Clague Garden is located at Bluett and Nixon Roads, on the property of Clague Middle School. It has 8 plots, 3 of which are perennial.

MAP OF GARDEN:  Clague Map


SOIL: The soil is considered clay loam, which is common in Ann Arbor. It has average nutrient holding

capacity. 3# nitrogen and 2.5# phosphorous are prescribed for a full plot at the beginning of the

season with regular applications of nitrogen and a little phosphorus throughout the season.

Clay soils hold moisture but don't give it up to plant roots. The soil structure will benefit from

the regular addition of organic material such as compost, peat moss, oak leaf mold, grass

clippings and leaves, etc.

Clague's soil is slightly alkaline, with a pH of 7.4. Most vegetable crops prefer neutral to slightly

acidic soil. Sawdust, composted leaves, wood chips, cottonseed meal, leaf mold and peat moss,

will lower the soil pH slightly. Application of 15# elemental sulfur is recommended for a full

plot to lower pH to about 6.5

INDIVIDUAL PLOT MAINTENANCE:  All gardeners are responsible for keeping weeds down in their plots and along the adjacent pathways. Various mulches may be used in your garden to inhibit weed growth, conserve water, and promote a hospitable micro-climate for plants and worms. Marsh hay is usually available in the spring, delivered to the garden from a local grower for a reasonable fee. If interested in learning more about marsh hay deliveries or for more information about mulching, contact your site coordinator or the office.

GARDEN MAINTENANCE:  The major perimeters of the garden are mowed by the Ann Arbor school district only if we keep the area free from organic refuse and other debris and stones. Compost your own organic material. Please pile rocks in designated areas break mower blades! Please take all non-organic materials home with you when you leave the site. Please help make the gardens beautiful this summer by maintaining your own plot and keeping the gardens free from debris, etc.

WATER:  The water comes from a spigot at the school. There are 400' of hose to contend with so water is stored in barrels at the edge of the garden. The hoses are used to fill the barrels. It is the responsibility of the gardeners, not the site coordinator, to keep the barrels filled, so please do your part to help. Do not leave hoses out in the lawn, as they get seriously damaged by the lawn mower. Please be a considerate guest on the school's property and keep hoses tidy.

COMPOSTING:  Any organic waste generated during the growing season may be tilled into the soil, placed in a designated compost area on-site, or taken home for composting by the city.  However, diseased plants should always be removed from the site, to minimize the presence of pathogens in the gardens.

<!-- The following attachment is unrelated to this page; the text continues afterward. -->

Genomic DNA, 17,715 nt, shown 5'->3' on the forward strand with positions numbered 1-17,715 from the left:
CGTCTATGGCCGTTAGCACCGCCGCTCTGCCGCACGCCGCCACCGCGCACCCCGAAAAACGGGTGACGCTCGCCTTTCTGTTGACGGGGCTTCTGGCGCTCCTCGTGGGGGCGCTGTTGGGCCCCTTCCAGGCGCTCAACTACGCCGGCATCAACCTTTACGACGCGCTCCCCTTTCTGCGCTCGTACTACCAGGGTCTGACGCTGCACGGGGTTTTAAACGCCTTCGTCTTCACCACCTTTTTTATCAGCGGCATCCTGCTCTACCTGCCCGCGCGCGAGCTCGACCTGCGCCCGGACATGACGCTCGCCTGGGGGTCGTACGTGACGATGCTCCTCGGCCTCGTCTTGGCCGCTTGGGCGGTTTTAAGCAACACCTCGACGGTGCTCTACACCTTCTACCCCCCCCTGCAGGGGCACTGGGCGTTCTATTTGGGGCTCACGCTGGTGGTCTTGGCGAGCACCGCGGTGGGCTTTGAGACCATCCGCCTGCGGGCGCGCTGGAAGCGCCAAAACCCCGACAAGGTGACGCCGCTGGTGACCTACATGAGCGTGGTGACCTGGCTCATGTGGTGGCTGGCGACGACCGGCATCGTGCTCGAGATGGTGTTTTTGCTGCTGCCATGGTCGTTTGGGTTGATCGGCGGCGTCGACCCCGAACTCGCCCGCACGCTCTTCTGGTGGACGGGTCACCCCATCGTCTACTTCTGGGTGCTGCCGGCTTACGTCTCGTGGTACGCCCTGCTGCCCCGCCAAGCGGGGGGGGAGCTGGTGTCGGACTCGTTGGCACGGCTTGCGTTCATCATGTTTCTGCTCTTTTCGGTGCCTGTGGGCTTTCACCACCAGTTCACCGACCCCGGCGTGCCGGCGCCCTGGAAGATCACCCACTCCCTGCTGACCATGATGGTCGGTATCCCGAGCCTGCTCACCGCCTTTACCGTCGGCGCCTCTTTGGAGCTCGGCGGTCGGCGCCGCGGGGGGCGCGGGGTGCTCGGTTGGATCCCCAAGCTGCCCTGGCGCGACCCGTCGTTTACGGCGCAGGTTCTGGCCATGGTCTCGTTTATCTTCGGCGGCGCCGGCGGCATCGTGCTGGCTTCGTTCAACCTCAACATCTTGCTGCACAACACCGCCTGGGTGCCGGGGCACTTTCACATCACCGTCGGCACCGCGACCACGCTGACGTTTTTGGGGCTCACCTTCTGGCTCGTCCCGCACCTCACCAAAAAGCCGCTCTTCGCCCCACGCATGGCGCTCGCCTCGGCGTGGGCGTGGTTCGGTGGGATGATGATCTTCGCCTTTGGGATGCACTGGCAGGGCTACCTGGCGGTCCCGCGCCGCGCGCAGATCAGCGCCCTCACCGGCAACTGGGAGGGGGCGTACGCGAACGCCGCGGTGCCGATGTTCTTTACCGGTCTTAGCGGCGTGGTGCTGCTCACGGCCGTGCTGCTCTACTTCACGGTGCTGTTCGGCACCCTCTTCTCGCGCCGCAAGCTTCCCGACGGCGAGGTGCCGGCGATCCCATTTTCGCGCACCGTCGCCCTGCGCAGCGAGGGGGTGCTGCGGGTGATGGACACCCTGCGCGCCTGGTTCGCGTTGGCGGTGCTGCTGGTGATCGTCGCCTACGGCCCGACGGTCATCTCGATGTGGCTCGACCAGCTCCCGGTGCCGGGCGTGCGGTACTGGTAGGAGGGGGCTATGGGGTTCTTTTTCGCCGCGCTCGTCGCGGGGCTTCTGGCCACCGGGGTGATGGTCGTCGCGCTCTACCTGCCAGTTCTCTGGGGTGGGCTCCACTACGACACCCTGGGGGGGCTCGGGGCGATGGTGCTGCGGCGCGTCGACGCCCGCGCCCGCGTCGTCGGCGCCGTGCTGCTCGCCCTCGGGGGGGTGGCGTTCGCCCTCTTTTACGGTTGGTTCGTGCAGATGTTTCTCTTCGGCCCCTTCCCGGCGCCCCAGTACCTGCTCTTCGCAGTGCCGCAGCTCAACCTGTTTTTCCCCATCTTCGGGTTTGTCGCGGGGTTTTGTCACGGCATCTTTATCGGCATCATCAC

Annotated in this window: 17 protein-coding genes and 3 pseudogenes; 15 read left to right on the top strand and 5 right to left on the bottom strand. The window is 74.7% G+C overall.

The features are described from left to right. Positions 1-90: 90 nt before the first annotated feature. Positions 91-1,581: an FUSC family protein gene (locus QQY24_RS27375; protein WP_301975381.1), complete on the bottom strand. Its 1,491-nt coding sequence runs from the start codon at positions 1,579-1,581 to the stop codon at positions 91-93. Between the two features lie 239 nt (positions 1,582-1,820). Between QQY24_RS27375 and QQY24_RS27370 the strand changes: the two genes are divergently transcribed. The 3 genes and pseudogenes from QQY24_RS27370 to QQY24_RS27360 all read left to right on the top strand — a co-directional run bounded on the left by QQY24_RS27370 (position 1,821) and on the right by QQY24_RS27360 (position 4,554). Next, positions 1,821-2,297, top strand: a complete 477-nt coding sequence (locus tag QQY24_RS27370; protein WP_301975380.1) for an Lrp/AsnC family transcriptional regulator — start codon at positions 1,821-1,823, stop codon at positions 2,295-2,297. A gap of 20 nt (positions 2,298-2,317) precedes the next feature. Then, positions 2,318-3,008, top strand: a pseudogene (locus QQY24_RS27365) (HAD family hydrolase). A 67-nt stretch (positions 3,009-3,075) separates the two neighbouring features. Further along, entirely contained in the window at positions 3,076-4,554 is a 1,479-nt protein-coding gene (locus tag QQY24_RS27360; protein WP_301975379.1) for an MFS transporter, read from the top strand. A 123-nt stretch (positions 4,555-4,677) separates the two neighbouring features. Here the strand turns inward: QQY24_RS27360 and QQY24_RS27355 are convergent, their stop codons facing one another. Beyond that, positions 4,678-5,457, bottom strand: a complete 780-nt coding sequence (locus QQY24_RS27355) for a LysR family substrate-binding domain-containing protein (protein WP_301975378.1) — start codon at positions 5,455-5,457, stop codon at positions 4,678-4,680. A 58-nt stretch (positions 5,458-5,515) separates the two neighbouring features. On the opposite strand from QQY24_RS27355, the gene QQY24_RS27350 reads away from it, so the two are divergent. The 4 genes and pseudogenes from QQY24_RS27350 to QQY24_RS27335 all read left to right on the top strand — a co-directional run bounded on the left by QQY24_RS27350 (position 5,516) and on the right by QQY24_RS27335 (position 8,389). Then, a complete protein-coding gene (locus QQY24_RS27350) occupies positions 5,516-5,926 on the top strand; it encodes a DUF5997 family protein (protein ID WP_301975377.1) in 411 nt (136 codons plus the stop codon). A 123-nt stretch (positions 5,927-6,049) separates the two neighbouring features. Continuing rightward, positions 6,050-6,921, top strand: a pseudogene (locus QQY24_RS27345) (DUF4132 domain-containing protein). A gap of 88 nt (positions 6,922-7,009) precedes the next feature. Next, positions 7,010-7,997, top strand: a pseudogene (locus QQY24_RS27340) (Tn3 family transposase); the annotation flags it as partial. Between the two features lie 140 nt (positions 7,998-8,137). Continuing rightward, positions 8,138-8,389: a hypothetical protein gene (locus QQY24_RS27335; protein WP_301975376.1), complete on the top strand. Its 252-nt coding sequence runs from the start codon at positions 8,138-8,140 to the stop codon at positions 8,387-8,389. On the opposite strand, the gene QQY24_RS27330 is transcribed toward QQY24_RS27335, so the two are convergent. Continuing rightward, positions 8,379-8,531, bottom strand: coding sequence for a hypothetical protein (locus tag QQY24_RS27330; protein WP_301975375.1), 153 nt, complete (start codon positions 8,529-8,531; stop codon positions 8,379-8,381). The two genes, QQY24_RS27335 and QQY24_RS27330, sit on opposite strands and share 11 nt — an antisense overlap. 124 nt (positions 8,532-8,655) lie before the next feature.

TOOLS:  A supply of tools is kept in the top floor of the shed. Always return tools to the top floor of the shed after use. If you have any tools that you wish to donate to the garden, feel free to put them in the shed and then notify the Project Grow office.

COMMUNICATION:  Watch for postings on site regarding garden business. Expect a few phone calls asking you to help out with volunteer tasks. In recent years, we have also used the garden group email list to make important announcement.  If you have not already notified us of your email address, let us know right away! Finally, newsletters will also contain important information about upcoming projects and events.

ABANDONED PLOTS:  Plots that have not been seriously worked by June 1st or are overgrown with weeds taller than 18” at any point in the season will be considered abandoned and will be reassigned or solarized. Contact your site coordinator or the office if you are having problems getting started or if you have to abandon your plot.

FALL CLEAN-UP:  We seek to have the garden appear well-kept during the off season, so gardeners in perennial plots must close their plots as well. Pull out dead annuals and weeds or cut them to the ground. Cut non-infected plant materials into 12 inch pieces, compost in your plot or spread on your garden. Remove all tomatoes and diseased or once infected materials from your plot and discard at home. Remove stakes, trellises, tomato cages, etc. that are not in use and take them with you. Take home all inorganic material (i.e. watering jugs, plastic bags, fences, etc. ) Clean up and weed pathways within and around your plot. The site will be free of all Project Grow items at the end of October. Failure to clean up your plot according to the guidelines set forth in the Member Handbook may result in expulsion from the garden. 

Gardener Comments and Suggestions

  • Watering is a challenge at Clague.